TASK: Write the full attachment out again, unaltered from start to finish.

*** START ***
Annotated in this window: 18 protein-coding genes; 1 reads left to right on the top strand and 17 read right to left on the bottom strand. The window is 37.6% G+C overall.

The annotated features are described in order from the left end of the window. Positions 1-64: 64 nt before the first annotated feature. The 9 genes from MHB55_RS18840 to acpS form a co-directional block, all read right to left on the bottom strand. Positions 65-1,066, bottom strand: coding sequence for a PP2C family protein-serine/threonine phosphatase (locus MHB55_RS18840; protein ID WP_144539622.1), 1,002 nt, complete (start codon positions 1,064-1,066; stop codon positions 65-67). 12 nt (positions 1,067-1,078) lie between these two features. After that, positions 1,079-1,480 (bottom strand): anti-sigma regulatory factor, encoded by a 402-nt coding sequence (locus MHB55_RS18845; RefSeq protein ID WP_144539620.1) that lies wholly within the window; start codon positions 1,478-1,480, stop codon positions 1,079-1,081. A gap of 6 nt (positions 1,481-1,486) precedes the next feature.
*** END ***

Annotated in this window: 18 protein-coding genes; 1 reads left to right on the top strand and 17 read right to left on the bottom strand. The window is 37.6% G+C overall.

The annotated features are described in order from the left end of the window. Positions 1-64: 64 nt before the first annotated feature. The 9 genes from MHB55_RS18840 to acpS form a co-directional block, all read right to left on the bottom strand. Positions 65-1,066, bottom strand: coding sequence for a PP2C family protein-serine/threonine phosphatase (locus MHB55_RS18840; protein ID WP_144539622.1), 1,002 nt, complete (start codon positions 1,064-1,066; stop codon positions 65-67). 12 nt (positions 1,067-1,078) lie between these two features. After that, positions 1,079-1,480 (bottom strand): anti-sigma regulatory factor, encoded by a 402-nt coding sequence (locus MHB55_RS18845; RefSeq protein ID WP_144539620.1) that lies wholly within the window; start codon positions 1,478-1,480, stop codon positions 1,079-1,081. A gap of 6 nt (positions 1,481-1,486) precedes the next feature.